In Durham, deans have plenty to do when Bishops are welcomed. The key moment is the enthronement itself, placing the new Bishop in his cathedra or throne, the ‘seat’ from which a cathedral takes its name. In the northern province, this is the dean’s privilege (in southern dioceses, that ceremony is performed by the Archdeacon of Canterbury. If you want to know why, ask her!). The great cathedra of Durham was built by Bishop Hatfield in the 14th century as the highest throne in Christendom, higher even than St Peter's, Rome. But then there are two more installations to do. In the middle ages, the Bishop was the titular abbot of the Cathedral Priory, so I placed him in his stall opposite mine in the Quire where the abbot once sat. And later on, the members of the Foundation processed out to the Chapter House where I sat him in the stone chair from which the abbot presided over meetings of the monastic chapter.

In my blog about our last Bishop’s farewell service, I recalled a poignant moment that had touched the choristers. ‘When you and the Bishop walked alone up to the high altar with the big gold stick, and disappeared behind the screen, and when you both came out again, it had gone’. Today, I led our new Bishop back to that same place, where the ‘big gold stick’, the beautiful Lightfoot Crozier symbolising his jurisdiction and pastoral ministry, was lying on Cuthbert's shrine where I had laid it at Justin Welby’s farewell. To take it up and deliver it to Justin’s successor was, for me, the most moving part of the service. (I did warn him how heavy it was.)

Afterwards we all spilled out into the sunny cloister for lunch. Someone said this was the Cathedral at its best. I’d like to think so. Certainly, on this spring-like day when we welcomed the 74th Bishop of Durham and his family, there was delight and hope in the air.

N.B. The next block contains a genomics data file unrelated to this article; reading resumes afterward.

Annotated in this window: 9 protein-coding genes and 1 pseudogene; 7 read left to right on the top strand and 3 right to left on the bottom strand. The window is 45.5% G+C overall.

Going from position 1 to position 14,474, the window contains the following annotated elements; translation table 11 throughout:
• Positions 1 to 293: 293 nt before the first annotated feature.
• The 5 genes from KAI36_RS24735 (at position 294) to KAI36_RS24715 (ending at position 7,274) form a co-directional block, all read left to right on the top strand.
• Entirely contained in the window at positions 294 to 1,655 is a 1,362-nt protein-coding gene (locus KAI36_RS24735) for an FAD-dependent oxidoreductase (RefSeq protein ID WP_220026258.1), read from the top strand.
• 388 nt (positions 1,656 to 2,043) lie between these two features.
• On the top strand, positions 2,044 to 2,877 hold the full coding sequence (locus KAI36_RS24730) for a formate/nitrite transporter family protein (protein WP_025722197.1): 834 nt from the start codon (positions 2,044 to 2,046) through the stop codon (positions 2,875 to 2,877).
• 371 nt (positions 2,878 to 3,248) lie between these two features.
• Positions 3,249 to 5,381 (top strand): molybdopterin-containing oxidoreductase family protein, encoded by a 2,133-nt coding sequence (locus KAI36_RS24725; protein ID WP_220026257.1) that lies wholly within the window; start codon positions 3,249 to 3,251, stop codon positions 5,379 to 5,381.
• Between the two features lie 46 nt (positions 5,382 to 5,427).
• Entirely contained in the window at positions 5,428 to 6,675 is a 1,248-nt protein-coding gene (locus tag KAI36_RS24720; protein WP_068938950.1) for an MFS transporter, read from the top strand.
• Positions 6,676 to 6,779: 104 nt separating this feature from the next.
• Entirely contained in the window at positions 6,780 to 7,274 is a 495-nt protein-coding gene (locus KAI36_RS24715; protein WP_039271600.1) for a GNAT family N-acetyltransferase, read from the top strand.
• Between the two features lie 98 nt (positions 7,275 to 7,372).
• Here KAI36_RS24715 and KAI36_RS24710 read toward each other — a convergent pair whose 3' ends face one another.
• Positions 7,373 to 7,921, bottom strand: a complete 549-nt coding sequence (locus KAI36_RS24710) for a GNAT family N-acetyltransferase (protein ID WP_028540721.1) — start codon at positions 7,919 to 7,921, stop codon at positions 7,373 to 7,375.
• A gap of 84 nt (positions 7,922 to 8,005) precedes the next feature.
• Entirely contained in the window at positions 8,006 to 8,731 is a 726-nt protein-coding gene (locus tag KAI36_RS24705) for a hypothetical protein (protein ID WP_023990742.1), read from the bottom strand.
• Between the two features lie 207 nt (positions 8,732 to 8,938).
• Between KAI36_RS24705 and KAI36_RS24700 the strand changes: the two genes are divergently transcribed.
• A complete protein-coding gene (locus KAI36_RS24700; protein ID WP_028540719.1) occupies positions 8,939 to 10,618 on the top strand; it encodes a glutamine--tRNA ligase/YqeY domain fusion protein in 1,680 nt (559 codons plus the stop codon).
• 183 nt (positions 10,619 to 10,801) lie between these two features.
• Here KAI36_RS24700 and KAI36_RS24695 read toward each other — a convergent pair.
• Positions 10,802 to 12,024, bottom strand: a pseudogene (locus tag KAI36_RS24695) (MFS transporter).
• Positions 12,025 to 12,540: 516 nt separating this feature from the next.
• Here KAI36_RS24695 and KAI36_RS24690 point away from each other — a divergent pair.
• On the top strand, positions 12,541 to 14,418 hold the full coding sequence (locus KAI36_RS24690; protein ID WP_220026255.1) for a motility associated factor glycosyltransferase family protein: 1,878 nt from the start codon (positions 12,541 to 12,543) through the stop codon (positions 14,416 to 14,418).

Sunday, 9 February 2014

Many Waters: floods and faith

Here on the Durham peninsula, we live with water all the time. As the River Wear, it flows round the rocky acropolis on which Cathedral and Castle sit. When it is in spate, you can hear it in the cloister, tumbling noisily over the weir between the Mill House and the Old Fulling Mill. When the river is very high it goes quiet again, for then the weir becomes just a wrinkle across the smooth fast surface of the flow.

However, all this is happening far below. The river remains confined to its gorge, kept in its place as rivers are meant to be. What we have seen in Somerset and across the south of England is water that bursts out of its proper bounds. And then it is not simply unwelcome but frightening, a power that is as relentless and destructive as hurricane or wildfire.

When I am walking past the mill, I sometimes think about one of my favourite novels, George Eliot’s The Mill on the Floss. In that story, the mill is Tom and MaggieTulliver’s home. Never mind the plot (read it for yourself) in which river and mill play a central part. During the story, Tom and Maggie become estranged. At the climax, the river floods and the mill is swept away. Tom and Maggie’s boat capsizes and sinks, but not before Tom and Maggie are reconciled and drown in a tender embrace.


The novel is set in the Lincolnshire fens, not the Somerset Levels. But it captures so much of what people have been suffering in Somerset where life is imitating art in a terrible way. But there’s a point at which art and life differ. In the book, the flood brings about a reconciliation, and by implication, something new and better is coming to birth. It’s the same in Wagner’s Götterdämmerung where the old order of the gods is swept away by fire and flood and a new humanity is born. But in Somerset, there is no redemption, at least not yet. People continue to be overwhelmed, week after week, submerged beneath cold, filthy, hateful waters that simply refuse to go away.

George Eliot and Richard Wagner were drawing on ancient mythological archetypes in their art. The Epic of Gilgamesh and the Genesis story of the flood are among the oldest narratives in the world. The Bible is witness to the primordial fear the Hebrews had of waters that transgressed their limits and would not stay where they belonged. ‘The floods have lifted up, O Lord, the floods have lifted up their voice, the floods lift up their roaring’ (Psalm 93.3). To them, the flood represented chaos in its worst manifestations, monstrous, terrifying, powerful.


So it is not strange that in the New Testament, one of Jesus’ most memorable actions is to calm the storm, reassure the boatmen and instruct the waters, like a ferocious wild animal, to ‘be muzzled’ (Mark 4.35-41). It echoes the psalmist’s faith: ‘more majestic than the thunders of mighty waters, more majestic than the waves of the sea, majestic on high is the Lord!’ Or as another watery psalm says, ‘be still and know that I am God’ (Psalm 46.10).